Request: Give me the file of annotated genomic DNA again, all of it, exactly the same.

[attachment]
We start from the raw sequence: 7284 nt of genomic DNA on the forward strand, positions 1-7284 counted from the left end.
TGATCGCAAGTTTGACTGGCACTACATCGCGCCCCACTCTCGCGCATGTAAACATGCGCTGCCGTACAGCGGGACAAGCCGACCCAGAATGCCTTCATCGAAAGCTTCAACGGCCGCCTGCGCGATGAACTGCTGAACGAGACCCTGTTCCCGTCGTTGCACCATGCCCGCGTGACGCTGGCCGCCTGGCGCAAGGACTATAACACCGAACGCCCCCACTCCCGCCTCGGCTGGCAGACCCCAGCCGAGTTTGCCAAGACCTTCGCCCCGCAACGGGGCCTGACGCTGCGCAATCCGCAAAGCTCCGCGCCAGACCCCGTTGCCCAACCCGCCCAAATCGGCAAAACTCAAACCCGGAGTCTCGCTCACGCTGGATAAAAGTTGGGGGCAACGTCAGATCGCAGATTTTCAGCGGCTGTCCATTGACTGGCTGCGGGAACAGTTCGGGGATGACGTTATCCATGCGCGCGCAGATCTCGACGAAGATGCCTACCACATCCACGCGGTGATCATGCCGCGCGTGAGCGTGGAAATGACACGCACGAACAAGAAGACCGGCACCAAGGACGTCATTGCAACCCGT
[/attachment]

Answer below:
We start from the raw sequence: 7284 nt of genomic DNA on the forward strand, positions 1-7284 counted from the left end.
TGATCGCAAGTTTGACTGGCACTACATCGCGCCCCACTCTCGCGCATGTAAACATGCGCTGCCGTACAGCGGGACAAGCCGACCCAGAATGCCTTCATCGAAAGCTTCAACGGCCGCCTGCGCGATGAACTGCTGAACGAGACCCTGTTCCCGTCGTTGCACCATGCCCGCGTGACGCTGGCCGCCTGGCGCAAGGACTATAACACCGAACGCCCCCACTCCCGCCTCGGCTGGCAGACCCCAGCCGAGTTTGCCAAGACCTTCGCCCCGCAACGGGGCCTGACGCTGCGCAATCCGCAAAGCTCCGCGCCAGACCCCGTTGCCCAACCCGCCCAAATCGGCAAAACTCAAACCCGGAGTCTCGCTCACGCTGGATAAAAGTTGGGGGCAACGTCAGATCGCAGATTTTCAGCGGCTGTCCATTGACTGGCTGCGGGAACAGTTCGGGGATGACGTTATCCATGCGCGCGCAGATCTCGACGAAGATGCCTACCACATCCACGCGGTGATCATGCCGCGCGTGAGCGTGGAAATGACACGCACGAACAAGAAGACCGGCACCAAGGACGTCATTGCAACCCGT